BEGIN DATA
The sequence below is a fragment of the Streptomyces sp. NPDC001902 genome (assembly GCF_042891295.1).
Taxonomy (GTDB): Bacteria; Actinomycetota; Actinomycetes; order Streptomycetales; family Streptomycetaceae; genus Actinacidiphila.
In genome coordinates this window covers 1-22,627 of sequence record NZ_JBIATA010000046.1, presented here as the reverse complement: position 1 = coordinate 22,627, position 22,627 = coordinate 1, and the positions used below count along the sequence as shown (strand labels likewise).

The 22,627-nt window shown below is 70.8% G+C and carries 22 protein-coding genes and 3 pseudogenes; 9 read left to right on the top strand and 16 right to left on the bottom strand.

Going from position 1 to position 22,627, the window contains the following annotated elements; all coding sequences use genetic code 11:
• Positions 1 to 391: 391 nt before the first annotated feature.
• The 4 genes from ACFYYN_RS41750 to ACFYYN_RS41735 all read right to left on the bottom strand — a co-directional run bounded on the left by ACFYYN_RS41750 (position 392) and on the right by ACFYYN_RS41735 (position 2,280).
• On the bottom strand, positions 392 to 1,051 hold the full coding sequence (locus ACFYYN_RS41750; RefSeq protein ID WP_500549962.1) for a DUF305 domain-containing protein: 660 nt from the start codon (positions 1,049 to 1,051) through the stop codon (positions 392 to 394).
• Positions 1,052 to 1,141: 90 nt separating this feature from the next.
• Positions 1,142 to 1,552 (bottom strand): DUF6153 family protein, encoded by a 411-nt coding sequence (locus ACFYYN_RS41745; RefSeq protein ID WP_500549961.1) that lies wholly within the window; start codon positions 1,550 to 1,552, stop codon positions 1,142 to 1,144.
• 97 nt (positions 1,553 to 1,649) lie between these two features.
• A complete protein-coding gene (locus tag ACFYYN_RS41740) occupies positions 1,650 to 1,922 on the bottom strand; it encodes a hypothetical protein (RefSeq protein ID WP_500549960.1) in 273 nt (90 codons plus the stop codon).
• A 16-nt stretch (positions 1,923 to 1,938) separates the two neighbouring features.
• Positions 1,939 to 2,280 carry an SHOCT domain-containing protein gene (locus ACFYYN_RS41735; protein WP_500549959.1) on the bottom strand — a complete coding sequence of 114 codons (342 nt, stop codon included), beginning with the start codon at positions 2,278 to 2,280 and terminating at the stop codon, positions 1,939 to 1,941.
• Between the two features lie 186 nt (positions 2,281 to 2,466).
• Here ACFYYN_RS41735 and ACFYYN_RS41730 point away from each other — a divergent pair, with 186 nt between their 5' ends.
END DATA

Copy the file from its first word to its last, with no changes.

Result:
The sequence below is a fragment of the Streptomyces sp. NPDC001902 genome (assembly GCF_042891295.1).
Taxonomy (GTDB): Bacteria; Actinomycetota; Actinomycetes; order Streptomycetales; family Streptomycetaceae; genus Actinacidiphila.
In genome coordinates this window covers 1-22,627 of sequence record NZ_JBIATA010000046.1, presented here as the reverse complement: position 1 = coordinate 22,627, position 22,627 = coordinate 1, and the positions used below count along the sequence as shown (strand labels likewise).

The 22,627-nt window shown below is 70.8% G+C and carries 22 protein-coding genes and 3 pseudogenes; 9 read left to right on the top strand and 16 right to left on the bottom strand.

Going from position 1 to position 22,627, the window contains the following annotated elements; all coding sequences use genetic code 11:
• Positions 1 to 391: 391 nt before the first annotated feature.
• The 4 genes from ACFYYN_RS41750 to ACFYYN_RS41735 all read right to left on the bottom strand — a co-directional run bounded on the left by ACFYYN_RS41750 (position 392) and on the right by ACFYYN_RS41735 (position 2,280).
• On the bottom strand, positions 392 to 1,051 hold the full coding sequence (locus ACFYYN_RS41750; RefSeq protein ID WP_500549962.1) for a DUF305 domain-containing protein: 660 nt from the start codon (positions 1,049 to 1,051) through the stop codon (positions 392 to 394).
• Positions 1,052 to 1,141: 90 nt separating this feature from the next.
• Positions 1,142 to 1,552 (bottom strand): DUF6153 family protein, encoded by a 411-nt coding sequence (locus ACFYYN_RS41745; RefSeq protein ID WP_500549961.1) that lies wholly within the window; start codon positions 1,550 to 1,552, stop codon positions 1,142 to 1,144.
• 97 nt (positions 1,553 to 1,649) lie between these two features.
• A complete protein-coding gene (locus tag ACFYYN_RS41740) occupies positions 1,650 to 1,922 on the bottom strand; it encodes a hypothetical protein (RefSeq protein ID WP_500549960.1) in 273 nt (90 codons plus the stop codon).
• A 16-nt stretch (positions 1,923 to 1,938) separates the two neighbouring features.
• Positions 1,939 to 2,280 carry an SHOCT domain-containing protein gene (locus ACFYYN_RS41735; protein WP_500549959.1) on the bottom strand — a complete coding sequence of 114 codons (342 nt, stop codon included), beginning with the start codon at positions 2,278 to 2,280 and terminating at the stop codon, positions 1,939 to 1,941.
• Between the two features lie 186 nt (positions 2,281 to 2,466).
• Here ACFYYN_RS41735 and ACFYYN_RS41730 point away from each other — a divergent pair, with 186 nt between their 5' ends.